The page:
Located on the border of Plymouth and Wayzata near the bank of quaint Gleason Lake, you’ll find the home of Heidi and Dan Heiland. Set back in a quiet neighborhood, the home shelters a magnificent, sprawling garden, or what Heidi Heiland likes to call, “their little slice of Eden.”
A local all her life, Heiland spent her childhood growing up in nearby Deephaven. After stints in Colorado, London and South America, she moved with her husband to their current home 12 years ago. “I just had to get back to the water,” says Heiland. The couple rebuilt the home to their tastes four years ago, including sustainable approaches like a geothermal heating and cooling system and a state-of-the-art irrigation system that uses lake water (perfect for a master gardener). Today Heiland is the owner of Heidi’s Lifestyle Gardens, which provides sustainable landscape design and year-round garden management services, while her husband specializes in hardscapes with his complementary company, Cowboy Concrete.
Heiland’s gardening experience spans the past 32 years; she started her own gardening company at just 17. So when it comes to her garden, Heiland is guided by the notion of using the right plant in the right place. “This is the best way,” she says. “I’ve been designing that way for years.” Heiland says a lot of the plants there currently have followed her from other places and walks of life. The result is an amazing 400-plus varieties of plant materials, which are predominately blooming shrubs and perennials.
For instance, the hollyhock blooming in the backyard garden is a memento of Heiland’s mother-in-law Helen, who passed away in 2010. Heiland transplanted the fickle flower from Helen’s garden. Once transplanted, she tells the story of her husband caring for the flower, watering it and of course, its unexpected bloom mid-summer. “When they bloom here, we think of Helen,” she says.
Though she doesn’t tend to her personal garden every day, Heiland likes to get out there whenever she can. Depending on the time of year, Heiland might spend more time in her garden doing things like mulching and pulling weeds. However, it’s the vegetable garden and containers that take most of the work, she says. Heiland also tries to space her blooming shrubs so that they don’t need to be pruned as often, cutting down on the work.
“Most gardens have a story,” says Heidi Heiland, and hers is no exception. We took a stroll through her expansive yard, each plant with its own unique story and place in the earth, and present to you now a tour of this biblically beautiful space, in pictures.
As you pull up on the Heiland home, you pass through an entrance courtyard where Heiland practices small-space gardening using drought-tolerant plants. “It evolves every couple of weeks,” she says, peppering the garden with different vibrant blooms and stamped color concrete (courtesy of her husband, of course). Heiland will be the first to tell you that the Edelweiss is her favorite flower in the courtyard, if not overall, as it reminds her of her father. She tells the story of when Dad gave her the Edelweiss, known for growing on high rocky crags. The story goes that a man would risk his life to climb the rocks just to get an Edelweiss bloom for his lady.
Heiland’s herb garden sits just outside her kitchen, where she can draw culinary inspiration from the flavors by just looking (or sniffing) out the window. As far as herbs go, Heiland considers mint her favorite and remembers receiving it from one of her first client’s gardens. “I have a big patch of mint,” she says, adding that she loves to put it in her iced tea all summer long.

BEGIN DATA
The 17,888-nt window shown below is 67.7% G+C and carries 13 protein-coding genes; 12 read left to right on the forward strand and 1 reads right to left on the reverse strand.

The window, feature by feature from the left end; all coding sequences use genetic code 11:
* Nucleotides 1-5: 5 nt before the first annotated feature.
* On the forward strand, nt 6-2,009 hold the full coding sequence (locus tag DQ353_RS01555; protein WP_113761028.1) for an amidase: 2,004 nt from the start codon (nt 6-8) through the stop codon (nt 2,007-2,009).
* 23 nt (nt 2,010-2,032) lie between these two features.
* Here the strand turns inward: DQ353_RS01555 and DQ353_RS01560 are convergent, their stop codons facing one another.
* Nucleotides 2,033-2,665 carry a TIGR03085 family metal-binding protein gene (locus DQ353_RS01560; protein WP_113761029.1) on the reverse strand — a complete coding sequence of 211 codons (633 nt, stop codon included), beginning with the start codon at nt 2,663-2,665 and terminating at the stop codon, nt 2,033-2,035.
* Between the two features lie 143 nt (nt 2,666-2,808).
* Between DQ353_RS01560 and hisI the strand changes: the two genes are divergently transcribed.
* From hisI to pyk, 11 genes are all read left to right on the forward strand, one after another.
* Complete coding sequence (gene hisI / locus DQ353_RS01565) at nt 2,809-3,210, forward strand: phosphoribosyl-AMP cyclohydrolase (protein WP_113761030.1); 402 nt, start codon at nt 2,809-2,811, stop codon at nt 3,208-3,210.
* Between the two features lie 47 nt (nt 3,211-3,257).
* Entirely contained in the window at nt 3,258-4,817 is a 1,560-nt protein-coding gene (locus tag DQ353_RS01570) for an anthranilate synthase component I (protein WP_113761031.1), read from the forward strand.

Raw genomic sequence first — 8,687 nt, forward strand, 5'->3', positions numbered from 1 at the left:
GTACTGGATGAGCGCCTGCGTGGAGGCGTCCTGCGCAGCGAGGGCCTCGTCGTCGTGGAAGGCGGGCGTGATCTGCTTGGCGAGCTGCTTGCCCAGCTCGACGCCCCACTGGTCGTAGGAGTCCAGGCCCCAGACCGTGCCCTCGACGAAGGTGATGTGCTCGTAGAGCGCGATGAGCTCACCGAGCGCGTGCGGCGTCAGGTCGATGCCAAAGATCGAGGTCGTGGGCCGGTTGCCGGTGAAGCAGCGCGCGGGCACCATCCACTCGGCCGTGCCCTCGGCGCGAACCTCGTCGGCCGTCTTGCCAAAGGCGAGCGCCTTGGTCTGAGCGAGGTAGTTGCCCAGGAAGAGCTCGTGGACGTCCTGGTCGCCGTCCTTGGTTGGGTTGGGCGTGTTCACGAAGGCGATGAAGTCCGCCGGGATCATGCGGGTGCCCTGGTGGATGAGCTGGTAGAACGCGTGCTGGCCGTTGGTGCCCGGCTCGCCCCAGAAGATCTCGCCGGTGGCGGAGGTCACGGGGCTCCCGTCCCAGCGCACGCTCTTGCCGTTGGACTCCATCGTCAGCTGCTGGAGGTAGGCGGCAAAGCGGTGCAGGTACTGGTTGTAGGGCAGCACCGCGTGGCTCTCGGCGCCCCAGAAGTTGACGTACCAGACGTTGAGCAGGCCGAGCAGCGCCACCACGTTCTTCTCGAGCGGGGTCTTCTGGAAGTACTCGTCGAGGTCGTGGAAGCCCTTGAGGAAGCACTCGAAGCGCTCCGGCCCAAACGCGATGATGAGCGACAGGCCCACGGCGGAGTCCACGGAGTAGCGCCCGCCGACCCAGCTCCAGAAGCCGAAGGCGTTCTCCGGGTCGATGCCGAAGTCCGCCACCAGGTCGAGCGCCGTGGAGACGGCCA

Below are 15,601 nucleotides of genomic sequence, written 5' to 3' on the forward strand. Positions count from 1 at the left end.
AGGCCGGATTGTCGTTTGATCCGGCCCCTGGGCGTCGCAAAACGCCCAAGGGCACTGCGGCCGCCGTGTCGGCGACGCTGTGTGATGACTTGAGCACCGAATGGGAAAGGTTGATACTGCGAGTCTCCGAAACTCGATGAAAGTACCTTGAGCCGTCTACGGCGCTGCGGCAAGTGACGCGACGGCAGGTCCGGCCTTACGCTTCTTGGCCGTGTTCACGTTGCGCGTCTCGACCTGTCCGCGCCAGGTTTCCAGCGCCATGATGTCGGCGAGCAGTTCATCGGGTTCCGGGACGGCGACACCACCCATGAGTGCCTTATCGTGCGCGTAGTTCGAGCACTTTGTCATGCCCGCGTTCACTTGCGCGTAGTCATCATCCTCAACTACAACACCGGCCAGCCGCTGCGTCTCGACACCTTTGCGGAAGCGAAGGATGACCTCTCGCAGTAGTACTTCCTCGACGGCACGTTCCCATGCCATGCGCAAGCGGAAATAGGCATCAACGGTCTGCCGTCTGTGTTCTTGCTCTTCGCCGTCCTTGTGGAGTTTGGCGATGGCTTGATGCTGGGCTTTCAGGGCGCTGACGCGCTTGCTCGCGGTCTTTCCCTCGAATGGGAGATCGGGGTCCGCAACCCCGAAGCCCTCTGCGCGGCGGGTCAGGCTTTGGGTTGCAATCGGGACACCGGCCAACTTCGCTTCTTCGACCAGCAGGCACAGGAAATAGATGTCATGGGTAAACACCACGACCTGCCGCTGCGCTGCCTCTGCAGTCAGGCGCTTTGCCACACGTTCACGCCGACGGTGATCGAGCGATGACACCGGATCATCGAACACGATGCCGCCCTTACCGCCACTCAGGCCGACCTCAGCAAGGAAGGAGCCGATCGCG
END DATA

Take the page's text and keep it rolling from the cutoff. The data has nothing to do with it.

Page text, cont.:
You could wander for hours in the Heiland’s backyard, a serene picture of floral fantasies for any aspiring gardener. From the miniature garden to the bank along Gleason Lake flourishing with a rain garden of native plants, the Heilands’ slice of Eden is nothing short of breathtaking.
One of Heiland’s favorite blooms out back is Menarda (or bee balm), which comes from the mint family. Heiland recommends using the native Menarda in a rain garden, while the cultivar is known as an aggressive plant and can be found in a host of colors.
Astilbe also graces the Heilands’ backyard, coming in a variety of heights and colors. Easy to grow in an area that receives both sun and shade, Heiland has planted hers on the edge of her garden because it makes a great cut for arrangements.
Heiland also tries her luck with tropical plants in her backyard during the summer. When the winter months approach, Heiland loads them up and brings them to the couple’s nursery in Corcoran, where the flowers remain dormant at a comfortable 50 degrees until the following spring when the frost disappears and they can return to the garden.
Every variety of plant here is labeled (because, she says, “even I can’t remember them all”). “I like to try weird stuff,” she says, often picking up slips of plants when she’s traveling. Heiland also incorporates a lot of Minnesota-grown plants, utilizing local growers whenever possible, along with some custom growers.
“There’s always the challenge of getting continuity in a collector’s garden,” she says. But that certainly doesn’t stop her.
Tips for Plymouth Gardeners
- Compost heavily, especially for shrub borders. Plymouth soil can be sandy and clay-like, so composting adds structure to the soil and opens it up for moisture retention.
- Wood chip mulch every 3–5 years. Heiland recommends using mini pine-bark nuggets for gardens that are mulched annually (like perennia and vegetable gardens), which break down into the soil well.
- Focus on your lake-scaping. Use appropriate plants that tolerate being wet and have long tap roots to help filter the waters running into nearby lakes.
- Water! Heiland recommends watering deeply and less frequently. This helps to build longer roots so plants can last longer between watering. Try watering for 45-60 minutes every three to five days.